The challenge facing poets who write intimately about their families is that they are transgressing socially imposed silences, exposing what is concealed and uncomfortable. As Olds said at the outset of her writing career: “Is there anything that shouldn’t or can’t be written about in a poem? What has never been written about in a poem?” She went on to write daringly about sex. No other poet I know of is doing this with so much candour, and in poems such as ‘Ecstasy’, her evocation of the altered state of orgasm moves into a transcendental realm. She is often criticised for being a poet too concerned with the physical and the body, yet I find it’s through the physical that she reaches the mystical.
Left hand panel of Paula Rego’s
triptych The Pillowman, 2004.
Her second volume, The Dead and the Living, opened with poems that respond to a series of historical photographs. The private poems that followed are searing family portraits. According to the critic Peggy Phelan, The Dead and the Living merges historical and private lives “to chart a new attitude toward history” and “suggest a fundamental similarity and continuity between our public stories and our private ones.”
In a recent review in The Guardian of Olds’ Selected Poems (Cape Poetry, 2005) Charles Bainbridge states: “Her poems are vivid morality plays, wrestling with ideas of right and wrong.” I agree with him, yet so often she is censured for being too personal.
A classic example is the poem ‘Bible Study: 71 BCE’ from her last collection The Unswept Room. She imagines Crassus’ feelings the day he crucified 6,000 men, the what-if of sudden empathy. “If he could have lowered one, / and seen the eyes when the level of pain / dropped like a sudden soaring into pleasure, / wouldn’t that have opened in him / the wild terror of understanding / the other?” Empathy, as Olds observed, is at the heart of the matter. Lack of empathy breeds evil.
She’s continued to write accomplished public poems, but the private ones dominate her collections. However, these private examinations are to my mind just as universal. We all have families; some are dysfunctional in varying degrees. By exploring violence in the family, we gain some insight into the violences of wars and oppressive regimes. Olds has said: “We know that only people who are really close to us care about our personal experiences. Art is something else. It has something to do with wanting to be accurate about what we think and feel.” So her poems are constructs in which close human relations are rigorously examined, enquiries into the human condition. What is it like to have a violent and abusive father? What does his physical and spiritual presence really feel like? Why does he behave this way, and how can a child apprehend him with her body and soul? Is this so different from a torturer’s victim, who may well ask her / himself these questions to try to make sense of incomprehensible sadism? By asking the question: ‘why does this parent do that?’, we might come to understand public brutality.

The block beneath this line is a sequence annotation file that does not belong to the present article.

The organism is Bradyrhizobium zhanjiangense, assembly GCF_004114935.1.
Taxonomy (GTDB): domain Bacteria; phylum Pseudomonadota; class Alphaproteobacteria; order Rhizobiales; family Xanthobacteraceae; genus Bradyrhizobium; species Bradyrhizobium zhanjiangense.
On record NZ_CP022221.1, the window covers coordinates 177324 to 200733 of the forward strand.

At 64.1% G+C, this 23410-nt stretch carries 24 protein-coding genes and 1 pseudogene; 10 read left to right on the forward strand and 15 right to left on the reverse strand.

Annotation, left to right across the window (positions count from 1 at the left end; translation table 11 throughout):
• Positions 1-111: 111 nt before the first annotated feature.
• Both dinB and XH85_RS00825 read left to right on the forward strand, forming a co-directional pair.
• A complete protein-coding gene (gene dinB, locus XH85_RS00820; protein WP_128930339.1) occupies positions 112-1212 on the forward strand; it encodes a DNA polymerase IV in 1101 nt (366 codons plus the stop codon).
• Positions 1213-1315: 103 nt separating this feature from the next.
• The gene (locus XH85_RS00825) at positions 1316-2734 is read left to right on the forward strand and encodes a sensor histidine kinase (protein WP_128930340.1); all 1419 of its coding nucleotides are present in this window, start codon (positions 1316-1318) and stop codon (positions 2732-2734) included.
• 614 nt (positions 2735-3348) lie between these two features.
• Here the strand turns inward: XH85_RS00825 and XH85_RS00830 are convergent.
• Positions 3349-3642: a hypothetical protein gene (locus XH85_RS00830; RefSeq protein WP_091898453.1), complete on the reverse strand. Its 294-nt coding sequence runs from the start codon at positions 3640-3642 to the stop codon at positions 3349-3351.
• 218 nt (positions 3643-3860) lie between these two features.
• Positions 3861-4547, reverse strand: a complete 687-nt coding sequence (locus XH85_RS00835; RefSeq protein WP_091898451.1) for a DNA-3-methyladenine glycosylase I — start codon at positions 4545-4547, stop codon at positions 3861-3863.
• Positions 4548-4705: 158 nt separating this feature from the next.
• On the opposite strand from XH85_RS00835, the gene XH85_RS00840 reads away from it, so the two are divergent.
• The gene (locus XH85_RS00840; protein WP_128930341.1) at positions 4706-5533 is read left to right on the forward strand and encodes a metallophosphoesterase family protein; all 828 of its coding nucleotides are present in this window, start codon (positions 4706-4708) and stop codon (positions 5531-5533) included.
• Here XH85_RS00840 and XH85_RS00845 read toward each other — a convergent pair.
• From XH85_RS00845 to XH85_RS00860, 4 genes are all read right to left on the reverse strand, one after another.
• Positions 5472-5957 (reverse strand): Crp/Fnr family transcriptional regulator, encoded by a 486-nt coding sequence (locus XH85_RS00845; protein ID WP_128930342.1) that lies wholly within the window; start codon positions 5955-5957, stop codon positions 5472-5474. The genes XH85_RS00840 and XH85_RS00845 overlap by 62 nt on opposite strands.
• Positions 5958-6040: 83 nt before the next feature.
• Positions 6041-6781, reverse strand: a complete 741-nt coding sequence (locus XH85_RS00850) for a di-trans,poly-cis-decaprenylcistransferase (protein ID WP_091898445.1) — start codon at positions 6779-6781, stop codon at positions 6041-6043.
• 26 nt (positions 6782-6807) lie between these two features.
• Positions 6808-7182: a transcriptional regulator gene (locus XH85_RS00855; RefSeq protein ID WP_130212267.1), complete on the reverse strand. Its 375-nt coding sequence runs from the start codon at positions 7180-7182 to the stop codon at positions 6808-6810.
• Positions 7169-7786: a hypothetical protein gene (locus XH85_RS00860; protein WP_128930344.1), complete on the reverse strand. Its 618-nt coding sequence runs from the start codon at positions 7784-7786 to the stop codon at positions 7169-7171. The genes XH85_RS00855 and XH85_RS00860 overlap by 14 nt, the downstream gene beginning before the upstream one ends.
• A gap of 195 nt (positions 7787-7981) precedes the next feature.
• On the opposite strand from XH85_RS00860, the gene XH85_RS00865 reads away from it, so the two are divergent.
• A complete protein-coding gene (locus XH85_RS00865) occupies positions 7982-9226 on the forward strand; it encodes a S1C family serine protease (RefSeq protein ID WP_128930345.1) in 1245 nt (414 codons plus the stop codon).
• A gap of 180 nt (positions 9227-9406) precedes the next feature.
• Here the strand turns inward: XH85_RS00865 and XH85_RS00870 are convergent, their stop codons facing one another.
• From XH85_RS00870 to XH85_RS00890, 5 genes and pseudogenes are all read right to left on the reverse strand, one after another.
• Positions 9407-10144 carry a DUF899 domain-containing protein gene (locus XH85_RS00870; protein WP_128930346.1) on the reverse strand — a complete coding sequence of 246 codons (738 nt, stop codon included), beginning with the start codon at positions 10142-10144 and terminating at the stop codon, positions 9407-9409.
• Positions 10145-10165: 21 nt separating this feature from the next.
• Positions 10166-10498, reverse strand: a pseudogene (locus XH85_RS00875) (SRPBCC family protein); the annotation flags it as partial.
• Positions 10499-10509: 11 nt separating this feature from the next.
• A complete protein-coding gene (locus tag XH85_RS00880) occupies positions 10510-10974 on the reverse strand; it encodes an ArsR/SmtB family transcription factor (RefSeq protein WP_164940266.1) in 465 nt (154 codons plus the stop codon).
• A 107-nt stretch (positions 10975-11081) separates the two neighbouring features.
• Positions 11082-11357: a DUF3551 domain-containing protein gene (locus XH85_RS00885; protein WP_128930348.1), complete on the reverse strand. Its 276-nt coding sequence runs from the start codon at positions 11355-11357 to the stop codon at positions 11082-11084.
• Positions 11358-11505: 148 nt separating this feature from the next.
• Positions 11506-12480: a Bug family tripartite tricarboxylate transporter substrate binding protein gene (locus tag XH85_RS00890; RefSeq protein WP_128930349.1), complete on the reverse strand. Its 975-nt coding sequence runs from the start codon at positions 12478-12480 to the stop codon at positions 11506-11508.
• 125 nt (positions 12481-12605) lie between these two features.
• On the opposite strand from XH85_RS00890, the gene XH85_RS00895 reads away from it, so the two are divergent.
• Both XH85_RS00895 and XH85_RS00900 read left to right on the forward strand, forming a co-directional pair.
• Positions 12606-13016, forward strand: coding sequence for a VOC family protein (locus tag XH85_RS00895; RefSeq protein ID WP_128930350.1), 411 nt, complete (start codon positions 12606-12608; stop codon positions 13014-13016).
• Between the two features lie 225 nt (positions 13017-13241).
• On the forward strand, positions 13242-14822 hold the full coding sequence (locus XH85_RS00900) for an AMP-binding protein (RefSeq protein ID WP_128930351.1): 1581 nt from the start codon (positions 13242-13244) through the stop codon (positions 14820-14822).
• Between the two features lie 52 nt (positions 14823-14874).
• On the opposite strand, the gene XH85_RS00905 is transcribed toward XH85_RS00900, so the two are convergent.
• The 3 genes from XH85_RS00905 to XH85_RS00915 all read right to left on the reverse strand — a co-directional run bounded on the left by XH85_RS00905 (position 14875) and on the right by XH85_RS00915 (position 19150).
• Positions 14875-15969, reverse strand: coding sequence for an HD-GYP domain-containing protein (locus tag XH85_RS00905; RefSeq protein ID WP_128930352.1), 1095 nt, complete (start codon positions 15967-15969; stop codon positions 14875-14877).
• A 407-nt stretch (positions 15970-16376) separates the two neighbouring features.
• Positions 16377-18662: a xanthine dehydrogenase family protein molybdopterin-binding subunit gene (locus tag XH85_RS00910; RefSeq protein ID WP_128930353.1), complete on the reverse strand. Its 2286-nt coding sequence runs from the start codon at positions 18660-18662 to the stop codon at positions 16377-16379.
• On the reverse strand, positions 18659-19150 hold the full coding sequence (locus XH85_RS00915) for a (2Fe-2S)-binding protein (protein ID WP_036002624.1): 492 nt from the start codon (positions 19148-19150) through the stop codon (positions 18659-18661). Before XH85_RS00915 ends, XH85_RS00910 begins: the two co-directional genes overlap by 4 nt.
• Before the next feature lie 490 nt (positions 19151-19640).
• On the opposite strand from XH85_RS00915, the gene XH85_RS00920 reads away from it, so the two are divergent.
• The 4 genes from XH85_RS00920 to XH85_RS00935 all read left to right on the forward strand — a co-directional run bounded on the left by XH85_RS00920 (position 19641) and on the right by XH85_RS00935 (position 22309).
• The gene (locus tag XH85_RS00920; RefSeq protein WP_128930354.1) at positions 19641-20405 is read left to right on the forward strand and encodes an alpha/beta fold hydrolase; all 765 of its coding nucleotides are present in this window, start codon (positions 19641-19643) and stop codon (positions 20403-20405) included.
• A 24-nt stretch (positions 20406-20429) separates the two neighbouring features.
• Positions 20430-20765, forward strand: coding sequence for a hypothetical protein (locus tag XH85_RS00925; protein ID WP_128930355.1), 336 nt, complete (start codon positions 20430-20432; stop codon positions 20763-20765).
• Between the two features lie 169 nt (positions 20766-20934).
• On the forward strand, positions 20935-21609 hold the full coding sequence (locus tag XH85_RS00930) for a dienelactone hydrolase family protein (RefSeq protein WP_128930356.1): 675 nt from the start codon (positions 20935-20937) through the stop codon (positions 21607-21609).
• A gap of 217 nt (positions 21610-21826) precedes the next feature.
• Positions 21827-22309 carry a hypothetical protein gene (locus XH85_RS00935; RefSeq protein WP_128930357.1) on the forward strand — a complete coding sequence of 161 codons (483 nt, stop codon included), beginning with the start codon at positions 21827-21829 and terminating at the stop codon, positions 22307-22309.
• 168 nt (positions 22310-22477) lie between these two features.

As I am often labelled a confessional poet who, like Olds, writes critically about her parents, it might be useful for me to discuss my poetry in this context. In The Zoo Father and The Huntress, what I appear to have written are poems about abusive parents, and an attempt to transform the harrowing material by interfusing it with Amazonian and Aztec imagery. (I have also been more happily labelled a magic realist and / or a surrealist because of this.) But I had deeper explorations in mind. At the heart of both books is my belief in the essential goodness of people, and a need to imaginatively recast close family relationships which challenge that belief. I also have an interest in altered states, and this is what I’m after in my language – to give the emotional line a chanting quality. The strong subjects act as a vehicle for me to explore trance-states.